3) Look at activity on social media (Resonance)
Speaking of engagement: while follower count is important, spammy accounts can easily inflate this number to look much better than it is. At this point, it’s important to look at engagement metrics. Look to see if people retweet, like, or comment on your influencer’s social posts, and look at the quality of that engagement. Do the comments look spammy, or does there seem to be genuine interest and quality conversation happening? This is always a good sign of a healthy and active community.
What to look out for
It’s not always as easy as finding someone who fits the three r’s and getting them on board. Look out for some common missteps and think outside of the box when it comes to the hunt for influencers.
1) Don’t rely on the term “expert”
Speaking of terms being used loosely, the term expert gets thrown around as much as guru or ninja these days. It seems that all it takes to be an expert is to put it in your Twitter description.
Be wary of anyone calling themselves an expert, guru, or the like. Look to see what they’ve actually done– their experience, background, and contributions throughout the industry, to prove (or disprove) their expert status. Also, make sure that you read what they’ve written– even if it’s a reputable outlet, the content might be sub-par.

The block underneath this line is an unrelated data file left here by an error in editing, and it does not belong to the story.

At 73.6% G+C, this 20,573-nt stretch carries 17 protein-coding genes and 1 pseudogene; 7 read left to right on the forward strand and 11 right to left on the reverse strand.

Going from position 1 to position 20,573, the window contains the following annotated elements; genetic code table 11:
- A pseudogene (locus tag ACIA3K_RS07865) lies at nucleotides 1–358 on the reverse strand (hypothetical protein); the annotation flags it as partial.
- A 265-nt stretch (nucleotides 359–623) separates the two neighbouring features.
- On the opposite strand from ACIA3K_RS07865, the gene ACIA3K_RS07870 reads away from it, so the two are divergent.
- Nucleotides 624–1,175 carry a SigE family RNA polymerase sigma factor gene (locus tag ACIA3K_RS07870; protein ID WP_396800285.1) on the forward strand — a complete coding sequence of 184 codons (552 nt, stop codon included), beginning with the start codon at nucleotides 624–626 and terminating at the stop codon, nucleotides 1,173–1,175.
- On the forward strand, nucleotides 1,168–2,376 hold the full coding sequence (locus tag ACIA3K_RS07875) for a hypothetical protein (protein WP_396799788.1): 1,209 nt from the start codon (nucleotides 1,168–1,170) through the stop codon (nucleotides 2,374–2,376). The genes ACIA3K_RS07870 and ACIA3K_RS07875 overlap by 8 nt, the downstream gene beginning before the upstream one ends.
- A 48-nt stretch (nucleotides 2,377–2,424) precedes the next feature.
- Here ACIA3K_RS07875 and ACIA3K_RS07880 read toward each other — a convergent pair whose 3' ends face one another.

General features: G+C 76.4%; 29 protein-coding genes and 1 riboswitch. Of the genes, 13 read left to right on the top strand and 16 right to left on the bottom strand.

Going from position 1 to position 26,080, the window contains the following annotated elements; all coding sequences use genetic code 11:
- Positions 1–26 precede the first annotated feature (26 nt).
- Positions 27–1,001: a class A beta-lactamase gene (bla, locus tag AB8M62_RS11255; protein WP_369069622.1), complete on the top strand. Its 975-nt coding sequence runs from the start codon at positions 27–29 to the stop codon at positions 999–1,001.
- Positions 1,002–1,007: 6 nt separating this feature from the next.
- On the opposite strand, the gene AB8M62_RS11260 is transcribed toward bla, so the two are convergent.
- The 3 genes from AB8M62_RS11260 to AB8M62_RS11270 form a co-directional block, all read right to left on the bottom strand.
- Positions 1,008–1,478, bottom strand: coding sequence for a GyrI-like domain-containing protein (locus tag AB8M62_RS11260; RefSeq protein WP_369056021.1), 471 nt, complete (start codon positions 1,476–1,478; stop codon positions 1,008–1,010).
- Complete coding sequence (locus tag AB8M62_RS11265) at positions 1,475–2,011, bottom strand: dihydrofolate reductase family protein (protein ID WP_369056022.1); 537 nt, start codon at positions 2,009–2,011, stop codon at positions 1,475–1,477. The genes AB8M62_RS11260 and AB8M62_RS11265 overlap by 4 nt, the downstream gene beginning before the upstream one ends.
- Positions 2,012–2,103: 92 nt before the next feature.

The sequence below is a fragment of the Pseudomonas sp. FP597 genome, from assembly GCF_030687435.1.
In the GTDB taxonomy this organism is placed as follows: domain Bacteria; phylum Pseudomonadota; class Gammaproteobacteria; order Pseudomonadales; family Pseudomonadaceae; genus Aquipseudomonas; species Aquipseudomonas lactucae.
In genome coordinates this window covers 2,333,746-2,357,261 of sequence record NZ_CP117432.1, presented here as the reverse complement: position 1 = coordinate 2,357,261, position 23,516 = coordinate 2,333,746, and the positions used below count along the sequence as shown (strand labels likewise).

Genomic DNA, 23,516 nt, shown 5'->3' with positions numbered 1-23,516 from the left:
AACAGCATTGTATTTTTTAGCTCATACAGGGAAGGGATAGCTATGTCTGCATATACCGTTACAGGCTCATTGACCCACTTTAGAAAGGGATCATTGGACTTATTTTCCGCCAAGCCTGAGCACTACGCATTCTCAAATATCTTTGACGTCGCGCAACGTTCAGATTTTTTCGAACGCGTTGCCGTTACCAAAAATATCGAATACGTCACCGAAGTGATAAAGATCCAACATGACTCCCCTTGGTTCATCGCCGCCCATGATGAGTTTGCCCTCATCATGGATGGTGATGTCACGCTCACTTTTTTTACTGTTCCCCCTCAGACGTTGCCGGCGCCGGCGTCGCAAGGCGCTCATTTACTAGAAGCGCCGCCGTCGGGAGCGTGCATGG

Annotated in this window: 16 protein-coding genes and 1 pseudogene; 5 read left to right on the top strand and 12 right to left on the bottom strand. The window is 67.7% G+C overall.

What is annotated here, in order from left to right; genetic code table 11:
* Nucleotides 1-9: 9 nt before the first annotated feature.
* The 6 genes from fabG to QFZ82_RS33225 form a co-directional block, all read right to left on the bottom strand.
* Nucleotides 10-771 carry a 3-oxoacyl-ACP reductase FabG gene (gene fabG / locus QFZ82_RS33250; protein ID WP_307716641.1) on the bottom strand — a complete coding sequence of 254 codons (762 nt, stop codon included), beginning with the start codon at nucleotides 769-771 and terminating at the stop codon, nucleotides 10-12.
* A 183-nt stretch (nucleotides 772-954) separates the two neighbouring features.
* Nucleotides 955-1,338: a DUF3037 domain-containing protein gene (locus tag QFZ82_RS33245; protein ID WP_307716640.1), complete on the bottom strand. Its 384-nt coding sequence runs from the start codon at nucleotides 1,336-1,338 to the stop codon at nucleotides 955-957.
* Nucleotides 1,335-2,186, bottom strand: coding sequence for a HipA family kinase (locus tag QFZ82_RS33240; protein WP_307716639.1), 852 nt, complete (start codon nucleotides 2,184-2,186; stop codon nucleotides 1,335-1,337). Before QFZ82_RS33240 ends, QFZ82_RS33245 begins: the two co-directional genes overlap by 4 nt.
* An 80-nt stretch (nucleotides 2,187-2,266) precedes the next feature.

2) Don’t fork over the cash (yet)
This is especially important when targeting Instagram influencers for product promotion. If you’re able to pay an influencer for promotion, you want to make sure that you’re getting your money’s worth.
The biggest criticism of influencer marketing right now is that it’s hard to track back direct revenue or impact, and there’s no guarantee that you’ll get the results you’re looking for. On top of that, prices for influencers have skyrocketed in recent years with little to no baseline for what’s acceptable. Before you fork over the cash, ask for past performance metrics on other paid campaigns to see if it’s worth the dough.
3) Don’t limit yourself to individuals
As mentioned by Gartner, individuals aren’t the only source of influence. Look out for companies or representatives from those companies that can put their name behind your product or service. A big name brand or publication that’s well known can do a lot of good for your influencer marketing strategy.
It’s important to keep in mind your end goal– a proper influencer can influence more than a like or share. They’ll give you actual brand awareness, clicks, and maybe even purchases (if that’s what you’re after).
If you’re interested in learning more about influencer marketing, check out this post about the 5 different types of influencers and how you can use them as part of your marketing strategy.
Suzie Blaszkiewicz is a writer and researcher at GetApp focusing on the social side of business – CRM, marketing, collaboration, and of course, social media. Aside from musing about B2B software, she has experience writing about consumer apps for iPhone and Android, as well as research experience from the London School of Economics. Suzie loves travelling, eating, and trying to steal dogs from the park at lunchtime.